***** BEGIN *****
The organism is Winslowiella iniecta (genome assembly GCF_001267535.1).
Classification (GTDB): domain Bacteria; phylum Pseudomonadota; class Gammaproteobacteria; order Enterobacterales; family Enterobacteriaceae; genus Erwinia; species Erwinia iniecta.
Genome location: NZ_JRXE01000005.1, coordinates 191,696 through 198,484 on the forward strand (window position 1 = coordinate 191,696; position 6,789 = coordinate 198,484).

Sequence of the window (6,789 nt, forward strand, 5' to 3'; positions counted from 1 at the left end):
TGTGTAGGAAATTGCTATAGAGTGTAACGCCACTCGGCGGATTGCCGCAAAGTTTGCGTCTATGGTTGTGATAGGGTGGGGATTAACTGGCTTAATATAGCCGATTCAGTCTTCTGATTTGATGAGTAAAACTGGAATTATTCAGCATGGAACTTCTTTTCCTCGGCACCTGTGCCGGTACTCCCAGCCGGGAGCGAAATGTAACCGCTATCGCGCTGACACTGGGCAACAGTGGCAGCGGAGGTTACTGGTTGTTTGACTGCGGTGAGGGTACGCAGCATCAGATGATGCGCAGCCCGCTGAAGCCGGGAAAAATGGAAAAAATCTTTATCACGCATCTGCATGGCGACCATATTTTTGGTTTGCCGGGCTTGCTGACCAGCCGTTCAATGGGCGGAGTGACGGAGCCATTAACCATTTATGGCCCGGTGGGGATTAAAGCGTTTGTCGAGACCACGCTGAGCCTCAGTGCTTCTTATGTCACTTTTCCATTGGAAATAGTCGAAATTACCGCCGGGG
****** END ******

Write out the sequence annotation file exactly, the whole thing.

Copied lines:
The organism is Winslowiella iniecta (genome assembly GCF_001267535.1).
Classification (GTDB): domain Bacteria; phylum Pseudomonadota; class Gammaproteobacteria; order Enterobacterales; family Enterobacteriaceae; genus Erwinia; species Erwinia iniecta.
Genome location: NZ_JRXE01000005.1, coordinates 191,696 through 198,484 on the forward strand (window position 1 = coordinate 191,696; position 6,789 = coordinate 198,484).

Sequence of the window (6,789 nt, forward strand, 5' to 3'; positions counted from 1 at the left end):
TGTGTAGGAAATTGCTATAGAGTGTAACGCCACTCGGCGGATTGCCGCAAAGTTTGCGTCTATGGTTGTGATAGGGTGGGGATTAACTGGCTTAATATAGCCGATTCAGTCTTCTGATTTGATGAGTAAAACTGGAATTATTCAGCATGGAACTTCTTTTCCTCGGCACCTGTGCCGGTACTCCCAGCCGGGAGCGAAATGTAACCGCTATCGCGCTGACACTGGGCAACAGTGGCAGCGGAGGTTACTGGTTGTTTGACTGCGGTGAGGGTACGCAGCATCAGATGATGCGCAGCCCGCTGAAGCCGGGAAAAATGGAAAAAATCTTTATCACGCATCTGCATGGCGACCATATTTTTGGTTTGCCGGGCTTGCTGACCAGCCGTTCAATGGGCGGAGTGACGGAGCCATTAACCATTTATGGCCCGGTGGGGATTAAAGCGTTTGTCGAGACCACGCTGAGCCTCAGTGCTTCTTATGTCACTTTTCCATTGGAAATAGTCGAAATTACCGCCGGGG